Growing elderberries from seeds is also possible - elderberry seeds require two months of cold to be able to germinate.
Seeds can be started indoors, but these plants are very resilient and probably the best method is to plant the seeds in the flower pots outside and let them overwinter. In the spring, they will start to grow and after one or two seasons in the pot/container, they can be transplanted on permanent location. Or just sow seeds on permanent location right away and let mother Nature do the rest.
Elderberry plants can be obtained by rooting branch cuttings. This is also preferred method when larger number of plants are required.
Cuttings can be rooted in the water, or in the soil.
Rooting in the water - cut the elderberry canes to around 20-25 cm (8-10 inches) in length, put in jars half-filled with water and place near the window. Change water every few days. After 7-8 weeks, cuttings will start to root and start to grow. Roots started in water are very gentle - carefully plant the elderberries on their permanent position, or in larger flower pot/container for a season or two.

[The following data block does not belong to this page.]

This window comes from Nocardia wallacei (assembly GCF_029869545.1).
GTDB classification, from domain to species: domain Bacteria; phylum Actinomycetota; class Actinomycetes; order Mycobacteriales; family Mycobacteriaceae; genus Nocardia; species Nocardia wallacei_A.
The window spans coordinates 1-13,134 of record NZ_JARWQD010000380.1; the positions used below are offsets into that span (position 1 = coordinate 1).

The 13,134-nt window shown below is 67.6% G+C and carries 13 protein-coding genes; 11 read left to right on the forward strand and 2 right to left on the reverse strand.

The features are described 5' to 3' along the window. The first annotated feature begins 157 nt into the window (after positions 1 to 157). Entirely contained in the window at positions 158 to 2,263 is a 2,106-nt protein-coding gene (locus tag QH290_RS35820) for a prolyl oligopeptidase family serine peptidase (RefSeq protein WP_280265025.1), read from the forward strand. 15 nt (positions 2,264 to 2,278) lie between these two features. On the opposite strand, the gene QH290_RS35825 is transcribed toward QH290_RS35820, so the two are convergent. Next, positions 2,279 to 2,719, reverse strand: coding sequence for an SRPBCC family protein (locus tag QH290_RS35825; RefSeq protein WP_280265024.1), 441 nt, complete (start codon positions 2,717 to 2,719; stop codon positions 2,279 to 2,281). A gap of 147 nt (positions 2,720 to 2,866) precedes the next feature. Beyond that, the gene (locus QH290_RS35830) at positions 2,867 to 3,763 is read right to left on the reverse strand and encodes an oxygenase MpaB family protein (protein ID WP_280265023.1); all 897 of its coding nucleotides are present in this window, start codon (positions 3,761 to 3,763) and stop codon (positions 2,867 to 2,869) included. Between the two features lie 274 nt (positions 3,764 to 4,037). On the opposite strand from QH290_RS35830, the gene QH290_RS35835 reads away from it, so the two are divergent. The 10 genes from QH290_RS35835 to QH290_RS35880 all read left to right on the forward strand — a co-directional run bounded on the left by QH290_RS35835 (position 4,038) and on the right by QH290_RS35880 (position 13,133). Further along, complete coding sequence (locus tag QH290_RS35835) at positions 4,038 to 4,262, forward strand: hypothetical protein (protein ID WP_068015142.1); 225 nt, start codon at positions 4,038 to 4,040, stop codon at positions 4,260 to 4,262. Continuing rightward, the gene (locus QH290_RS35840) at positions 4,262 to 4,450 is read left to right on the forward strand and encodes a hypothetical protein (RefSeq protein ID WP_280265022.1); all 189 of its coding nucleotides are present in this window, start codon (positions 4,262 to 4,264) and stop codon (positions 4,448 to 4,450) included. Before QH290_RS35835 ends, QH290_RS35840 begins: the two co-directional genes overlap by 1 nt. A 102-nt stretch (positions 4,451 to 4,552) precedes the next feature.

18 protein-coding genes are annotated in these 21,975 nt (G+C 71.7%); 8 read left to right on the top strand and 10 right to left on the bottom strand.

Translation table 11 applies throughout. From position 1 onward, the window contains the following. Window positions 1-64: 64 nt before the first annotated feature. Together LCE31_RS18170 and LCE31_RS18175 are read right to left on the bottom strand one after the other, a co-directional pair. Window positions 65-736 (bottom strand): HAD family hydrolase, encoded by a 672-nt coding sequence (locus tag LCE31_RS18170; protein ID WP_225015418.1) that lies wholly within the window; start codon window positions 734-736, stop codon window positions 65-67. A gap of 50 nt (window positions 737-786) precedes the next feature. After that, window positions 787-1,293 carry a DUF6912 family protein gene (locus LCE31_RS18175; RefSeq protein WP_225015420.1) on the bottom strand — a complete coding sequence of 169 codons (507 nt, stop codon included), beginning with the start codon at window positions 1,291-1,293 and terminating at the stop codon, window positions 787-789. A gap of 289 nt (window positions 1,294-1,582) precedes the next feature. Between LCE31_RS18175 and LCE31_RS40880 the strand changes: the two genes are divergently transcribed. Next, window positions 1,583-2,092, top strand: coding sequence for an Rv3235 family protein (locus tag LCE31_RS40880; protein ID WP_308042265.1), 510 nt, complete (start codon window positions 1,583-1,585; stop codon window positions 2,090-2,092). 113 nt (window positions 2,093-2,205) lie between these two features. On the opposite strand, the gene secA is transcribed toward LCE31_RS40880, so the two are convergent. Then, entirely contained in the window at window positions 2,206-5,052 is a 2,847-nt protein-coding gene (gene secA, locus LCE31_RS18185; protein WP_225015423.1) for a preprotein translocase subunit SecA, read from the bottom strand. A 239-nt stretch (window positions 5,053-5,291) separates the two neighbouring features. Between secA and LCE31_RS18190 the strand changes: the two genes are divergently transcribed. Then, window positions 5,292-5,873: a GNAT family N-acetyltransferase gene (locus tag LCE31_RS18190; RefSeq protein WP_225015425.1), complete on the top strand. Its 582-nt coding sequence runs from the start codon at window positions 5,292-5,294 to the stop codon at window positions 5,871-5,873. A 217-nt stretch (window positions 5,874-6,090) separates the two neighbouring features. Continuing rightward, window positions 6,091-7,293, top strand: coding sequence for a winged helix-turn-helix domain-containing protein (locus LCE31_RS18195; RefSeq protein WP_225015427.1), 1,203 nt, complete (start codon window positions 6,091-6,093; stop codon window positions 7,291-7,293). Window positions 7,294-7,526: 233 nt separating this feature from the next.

Rooting in the soil - cut the elderberry canes to around 20-25 cm (8-10 inches) in length and place in the jar with water for a day. Fill flower pots or suitable containers with good flower pot, place elderberry cuttings and water thoroughly. Keep the soil moist, but also be sure that pot/container has enough drainage holes. After 6-8 weeks on sunny position (windowsill, for example), plants will start to grow - don't transplant them yet. If possible, leave them for one season in the same pots and transplant them on permanent location next year.
The simplest way for rooting plants in the soil is by planting several elderberry cuttings on their permanent location in late winter. During spring, leave the strongest plant and remove or replant other plants.
Elderberry trees are like weeds - they don't require special conditions to grow, flower and have fruits.
However, when given optimum conditions, they will grow stronger and healthier and yield larger crops.
Elderberries prefer rich and moist, but not waterlogged positions, with the soil pH around 5.5 and 6.5, but will tolerate a wide range of soil types, fertility and pH levels.
Make a hole some 50 cm (20 inches) wide and deep, add some compost and aged manure, mix with the soil and refill the hole, leaving enough room for elderberry plant and root ball. If there is a danger o wind, stick the pole of suitable length and thickness into the soil. Plant the elderberry into the soil, press the soil firmly, tie the plant to the pole and water thoroughly. And that is all.
Elderberries respond well to fertilizers, however, they have shallow roots and digging in the fertilizers must be done carefully in order to avoid roots damage.